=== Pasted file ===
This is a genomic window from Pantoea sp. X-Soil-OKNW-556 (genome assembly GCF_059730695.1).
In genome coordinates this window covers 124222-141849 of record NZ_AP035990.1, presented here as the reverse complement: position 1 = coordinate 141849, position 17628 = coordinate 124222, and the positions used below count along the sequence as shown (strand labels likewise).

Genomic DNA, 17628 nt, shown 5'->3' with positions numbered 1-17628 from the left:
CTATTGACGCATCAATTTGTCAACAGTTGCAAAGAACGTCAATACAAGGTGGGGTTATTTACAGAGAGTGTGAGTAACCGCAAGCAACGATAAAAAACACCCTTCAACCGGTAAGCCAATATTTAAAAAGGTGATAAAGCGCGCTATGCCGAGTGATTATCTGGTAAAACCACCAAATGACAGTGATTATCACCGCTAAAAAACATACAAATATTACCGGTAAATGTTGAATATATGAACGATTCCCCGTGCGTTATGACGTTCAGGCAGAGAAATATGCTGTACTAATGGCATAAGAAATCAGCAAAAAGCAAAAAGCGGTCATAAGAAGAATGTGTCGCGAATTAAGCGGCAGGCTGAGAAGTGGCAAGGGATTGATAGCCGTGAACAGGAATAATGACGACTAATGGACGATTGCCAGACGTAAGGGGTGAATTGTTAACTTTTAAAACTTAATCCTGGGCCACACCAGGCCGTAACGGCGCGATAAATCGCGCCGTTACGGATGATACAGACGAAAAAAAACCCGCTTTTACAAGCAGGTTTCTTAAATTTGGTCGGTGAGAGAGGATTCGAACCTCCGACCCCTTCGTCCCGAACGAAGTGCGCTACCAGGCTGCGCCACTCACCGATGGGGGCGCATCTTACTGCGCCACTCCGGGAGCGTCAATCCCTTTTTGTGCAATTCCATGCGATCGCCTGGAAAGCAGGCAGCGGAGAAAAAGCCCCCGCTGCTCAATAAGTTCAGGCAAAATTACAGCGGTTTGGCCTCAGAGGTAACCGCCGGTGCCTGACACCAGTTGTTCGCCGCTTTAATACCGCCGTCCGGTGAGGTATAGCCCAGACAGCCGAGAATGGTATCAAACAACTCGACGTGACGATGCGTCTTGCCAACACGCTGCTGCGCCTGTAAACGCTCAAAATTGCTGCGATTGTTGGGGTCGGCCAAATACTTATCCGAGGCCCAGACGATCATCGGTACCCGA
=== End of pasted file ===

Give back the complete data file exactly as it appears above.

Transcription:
This is a genomic window from Pantoea sp. X-Soil-OKNW-556 (genome assembly GCF_059730695.1).
In genome coordinates this window covers 124222-141849 of record NZ_AP035990.1, presented here as the reverse complement: position 1 = coordinate 141849, position 17628 = coordinate 124222, and the positions used below count along the sequence as shown (strand labels likewise).

Genomic DNA, 17628 nt, shown 5'->3' with positions numbered 1-17628 from the left:
CTATTGACGCATCAATTTGTCAACAGTTGCAAAGAACGTCAATACAAGGTGGGGTTATTTACAGAGAGTGTGAGTAACCGCAAGCAACGATAAAAAACACCCTTCAACCGGTAAGCCAATATTTAAAAAGGTGATAAAGCGCGCTATGCCGAGTGATTATCTGGTAAAACCACCAAATGACAGTGATTATCACCGCTAAAAAACATACAAATATTACCGGTAAATGTTGAATATATGAACGATTCCCCGTGCGTTATGACGTTCAGGCAGAGAAATATGCTGTACTAATGGCATAAGAAATCAGCAAAAAGCAAAAAGCGGTCATAAGAAGAATGTGTCGCGAATTAAGCGGCAGGCTGAGAAGTGGCAAGGGATTGATAGCCGTGAACAGGAATAATGACGACTAATGGACGATTGCCAGACGTAAGGGGTGAATTGTTAACTTTTAAAACTTAATCCTGGGCCACACCAGGCCGTAACGGCGCGATAAATCGCGCCGTTACGGATGATACAGACGAAAAAAAACCCGCTTTTACAAGCAGGTTTCTTAAATTTGGTCGGTGAGAGAGGATTCGAACCTCCGACCCCTTCGTCCCGAACGAAGTGCGCTACCAGGCTGCGCCACTCACCGATGGGGGCGCATCTTACTGCGCCACTCCGGGAGCGTCAATCCCTTTTTGTGCAATTCCATGCGATCGCCTGGAAAGCAGGCAGCGGAGAAAAAGCCCCCGCTGCTCAATAAGTTCAGGCAAAATTACAGCGGTTTGGCCTCAGAGGTAACCGCCGGTGCCTGACACCAGTTGTTCGCCGCTTTAATACCGCCGTCCGGTGAGGTATAGCCCAGACAGCCGAGAATGGTATCAAACAACTCGACGTGACGATGCGTCTTGCCAACACGCTGCTGCGCCTGTAAACGCTCAAAATTGCTGCGATTGTTGGGGTCGGCCAAATACTTATCCGAGGCCCAGACGATCATCGGTACCCGA